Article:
The US Air Force has adopted a new mobility strategy that rejects an extension of the Boeing C-17 Globemaster production line beyond 2008 and negates Boeing’s preferred offering for a large tanker contract in 2006.

The USAF strategy supports current plans that call for capping the C-17 fleet at 180 aircraft, re-engining and upgrading all 112 Lockheed Martin C-5A/Bs and maintaining 500 Lockheed C-130s. Further support would be provided by an expanded Civil Reserve Air Fleet and a new requirement for a dual-role tanker fleet that can also be used to haul cargo.

“That’s enough of the air piece of the airlift equation for moving bulk things to a theatre,” says USAF chief of staff Gen Michael Moseley. “I still think there will be prepositioned munitions and prepositioned stockpiles of things like we have in Kuwait, Oman and Qatar. I still think the fast sealift that the army and the navy and US Transportation Command have is an incredible capability.”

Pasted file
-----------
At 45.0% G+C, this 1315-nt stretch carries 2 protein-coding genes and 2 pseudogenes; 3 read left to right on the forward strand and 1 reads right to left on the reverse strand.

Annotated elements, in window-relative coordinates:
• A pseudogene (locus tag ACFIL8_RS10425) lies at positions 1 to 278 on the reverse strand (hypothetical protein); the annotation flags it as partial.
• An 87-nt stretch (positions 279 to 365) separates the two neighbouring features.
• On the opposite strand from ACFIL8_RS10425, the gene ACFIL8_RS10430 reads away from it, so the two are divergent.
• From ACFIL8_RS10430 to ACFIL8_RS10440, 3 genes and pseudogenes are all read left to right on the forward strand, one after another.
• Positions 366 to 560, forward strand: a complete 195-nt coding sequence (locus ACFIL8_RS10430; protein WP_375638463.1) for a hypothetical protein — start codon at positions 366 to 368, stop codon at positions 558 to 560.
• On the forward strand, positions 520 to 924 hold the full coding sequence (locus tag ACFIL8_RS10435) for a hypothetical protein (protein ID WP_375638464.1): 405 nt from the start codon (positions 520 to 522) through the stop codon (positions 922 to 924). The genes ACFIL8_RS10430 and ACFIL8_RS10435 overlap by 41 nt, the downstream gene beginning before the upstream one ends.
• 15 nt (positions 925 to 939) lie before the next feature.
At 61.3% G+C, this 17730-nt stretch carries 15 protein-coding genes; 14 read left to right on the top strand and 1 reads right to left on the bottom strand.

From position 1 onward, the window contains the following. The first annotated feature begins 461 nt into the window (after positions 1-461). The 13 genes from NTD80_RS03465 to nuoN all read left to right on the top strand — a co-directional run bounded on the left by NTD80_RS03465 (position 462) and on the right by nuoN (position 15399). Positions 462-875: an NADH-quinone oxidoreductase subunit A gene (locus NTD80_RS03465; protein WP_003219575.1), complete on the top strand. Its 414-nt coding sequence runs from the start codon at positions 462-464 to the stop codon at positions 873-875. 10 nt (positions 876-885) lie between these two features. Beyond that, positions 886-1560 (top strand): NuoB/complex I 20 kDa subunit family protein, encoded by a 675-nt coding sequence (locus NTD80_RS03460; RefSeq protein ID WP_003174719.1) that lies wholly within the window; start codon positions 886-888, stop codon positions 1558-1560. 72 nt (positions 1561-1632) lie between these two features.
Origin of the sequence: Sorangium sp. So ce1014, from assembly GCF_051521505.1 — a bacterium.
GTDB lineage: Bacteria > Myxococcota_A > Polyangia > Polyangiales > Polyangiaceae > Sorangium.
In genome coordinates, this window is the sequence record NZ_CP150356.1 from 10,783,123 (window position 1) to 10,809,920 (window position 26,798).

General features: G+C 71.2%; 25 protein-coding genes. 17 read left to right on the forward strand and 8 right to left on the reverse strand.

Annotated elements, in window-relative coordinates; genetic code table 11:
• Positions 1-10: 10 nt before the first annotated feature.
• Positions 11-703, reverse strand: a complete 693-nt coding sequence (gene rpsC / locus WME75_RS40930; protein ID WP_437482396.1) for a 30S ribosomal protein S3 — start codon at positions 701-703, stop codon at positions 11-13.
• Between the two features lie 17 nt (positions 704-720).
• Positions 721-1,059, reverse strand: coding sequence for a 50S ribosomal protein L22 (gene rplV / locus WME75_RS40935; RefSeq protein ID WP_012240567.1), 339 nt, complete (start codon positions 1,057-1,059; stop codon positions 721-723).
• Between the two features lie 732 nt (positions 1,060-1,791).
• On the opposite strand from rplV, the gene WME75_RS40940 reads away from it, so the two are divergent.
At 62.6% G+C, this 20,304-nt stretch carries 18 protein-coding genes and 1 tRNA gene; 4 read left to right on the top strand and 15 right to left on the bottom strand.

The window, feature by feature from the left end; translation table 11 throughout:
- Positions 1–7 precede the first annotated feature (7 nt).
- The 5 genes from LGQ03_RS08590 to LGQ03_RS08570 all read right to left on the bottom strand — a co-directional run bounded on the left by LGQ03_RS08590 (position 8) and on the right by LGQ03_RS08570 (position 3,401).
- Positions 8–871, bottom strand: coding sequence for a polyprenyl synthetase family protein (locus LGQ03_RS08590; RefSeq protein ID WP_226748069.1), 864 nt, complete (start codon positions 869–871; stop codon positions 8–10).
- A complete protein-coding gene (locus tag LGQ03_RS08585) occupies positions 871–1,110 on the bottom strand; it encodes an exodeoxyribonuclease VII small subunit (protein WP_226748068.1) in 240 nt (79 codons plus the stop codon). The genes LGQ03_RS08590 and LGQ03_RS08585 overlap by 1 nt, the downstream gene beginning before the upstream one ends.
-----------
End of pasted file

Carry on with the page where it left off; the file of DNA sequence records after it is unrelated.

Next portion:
Both decisions on the C-17 production line ending and the shift to a dual-role tanker appear to be serious blows for Boeing. The manufacturer has been pressing the US government to act quickly to order more C-17s before long-lead items on the production line start closing down in the first quarter of 2006.

As late as September, Boeing executives said the company’s $1 billion investment in the 767-200 tanker design should be the air force’s preferred option for a 100-aircraft tanker replacement acquisition expected to be launched next year. However, the USAF’s shift to a dual-role tanker strategy may force the manufacturer to shift to a 777 freighter version, which may require a new upfront investment to design a tanker variant.

Meanwhile, the Australian government has confirmed it is actively studying requirements for the acquisition of a heavy airlifter as part of the revised 10-year capability plan now under development.

Additional reporting by PETER LA FRANCHI in Washington DC

Source: Flight International